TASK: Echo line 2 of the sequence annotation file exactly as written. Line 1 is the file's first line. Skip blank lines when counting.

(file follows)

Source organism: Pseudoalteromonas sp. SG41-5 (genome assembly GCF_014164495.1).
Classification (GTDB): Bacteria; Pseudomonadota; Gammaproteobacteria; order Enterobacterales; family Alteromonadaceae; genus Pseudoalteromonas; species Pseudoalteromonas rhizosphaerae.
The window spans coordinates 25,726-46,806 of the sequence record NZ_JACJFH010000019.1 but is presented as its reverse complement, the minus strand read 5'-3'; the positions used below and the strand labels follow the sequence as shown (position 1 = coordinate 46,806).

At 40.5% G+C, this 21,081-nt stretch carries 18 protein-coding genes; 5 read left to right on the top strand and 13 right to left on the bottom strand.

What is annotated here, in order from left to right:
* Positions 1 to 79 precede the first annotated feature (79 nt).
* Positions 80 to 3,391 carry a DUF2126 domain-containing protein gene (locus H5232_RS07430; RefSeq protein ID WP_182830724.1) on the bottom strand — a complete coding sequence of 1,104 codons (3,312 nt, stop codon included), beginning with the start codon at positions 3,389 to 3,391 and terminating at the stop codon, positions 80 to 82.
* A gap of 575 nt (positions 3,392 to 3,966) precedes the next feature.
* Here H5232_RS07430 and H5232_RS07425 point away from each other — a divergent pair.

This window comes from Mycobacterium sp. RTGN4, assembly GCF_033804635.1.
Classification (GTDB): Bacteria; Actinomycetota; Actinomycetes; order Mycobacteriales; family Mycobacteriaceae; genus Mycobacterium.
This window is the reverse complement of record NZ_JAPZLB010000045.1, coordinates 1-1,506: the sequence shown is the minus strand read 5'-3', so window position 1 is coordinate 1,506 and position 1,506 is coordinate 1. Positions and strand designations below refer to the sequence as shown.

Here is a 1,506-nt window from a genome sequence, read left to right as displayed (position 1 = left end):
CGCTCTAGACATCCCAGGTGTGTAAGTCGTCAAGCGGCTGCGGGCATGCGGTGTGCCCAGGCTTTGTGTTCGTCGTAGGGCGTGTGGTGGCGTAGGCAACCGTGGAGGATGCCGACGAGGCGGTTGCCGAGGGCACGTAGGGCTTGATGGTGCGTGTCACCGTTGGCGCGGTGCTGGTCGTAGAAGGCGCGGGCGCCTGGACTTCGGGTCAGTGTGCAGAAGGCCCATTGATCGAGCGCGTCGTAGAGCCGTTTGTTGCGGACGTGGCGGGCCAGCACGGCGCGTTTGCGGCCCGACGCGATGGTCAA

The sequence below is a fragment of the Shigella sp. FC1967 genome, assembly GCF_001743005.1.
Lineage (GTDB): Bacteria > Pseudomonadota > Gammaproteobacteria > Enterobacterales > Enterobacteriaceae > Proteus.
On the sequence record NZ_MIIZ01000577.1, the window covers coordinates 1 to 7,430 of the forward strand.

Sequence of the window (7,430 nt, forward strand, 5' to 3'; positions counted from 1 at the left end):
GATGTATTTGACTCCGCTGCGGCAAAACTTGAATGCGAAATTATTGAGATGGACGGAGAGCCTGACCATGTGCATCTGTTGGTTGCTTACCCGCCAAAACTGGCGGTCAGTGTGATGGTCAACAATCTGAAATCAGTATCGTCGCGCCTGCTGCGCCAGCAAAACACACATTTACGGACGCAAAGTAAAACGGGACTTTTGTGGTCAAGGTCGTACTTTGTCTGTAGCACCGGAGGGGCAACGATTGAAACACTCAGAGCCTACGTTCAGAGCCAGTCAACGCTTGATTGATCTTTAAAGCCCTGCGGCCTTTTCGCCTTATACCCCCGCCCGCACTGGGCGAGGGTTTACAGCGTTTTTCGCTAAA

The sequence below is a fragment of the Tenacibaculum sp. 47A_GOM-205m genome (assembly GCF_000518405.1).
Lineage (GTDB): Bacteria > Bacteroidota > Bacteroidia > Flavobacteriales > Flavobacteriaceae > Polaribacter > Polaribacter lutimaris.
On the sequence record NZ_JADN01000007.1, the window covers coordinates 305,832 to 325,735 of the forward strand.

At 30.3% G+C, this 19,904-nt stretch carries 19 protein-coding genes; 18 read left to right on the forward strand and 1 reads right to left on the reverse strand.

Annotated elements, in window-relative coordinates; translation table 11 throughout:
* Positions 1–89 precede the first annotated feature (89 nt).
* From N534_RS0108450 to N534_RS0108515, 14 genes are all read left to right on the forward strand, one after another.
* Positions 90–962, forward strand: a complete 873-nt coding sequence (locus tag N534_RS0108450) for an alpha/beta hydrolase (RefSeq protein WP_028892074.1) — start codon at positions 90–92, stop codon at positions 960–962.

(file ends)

Classification (GTDB): Bacteria; Pseudomonadota; Gammaproteobacteria; order Enterobacterales; family Alteromonadaceae; genus Pseudoalteromonas; species Pseudoalteromonas rhizosphaerae.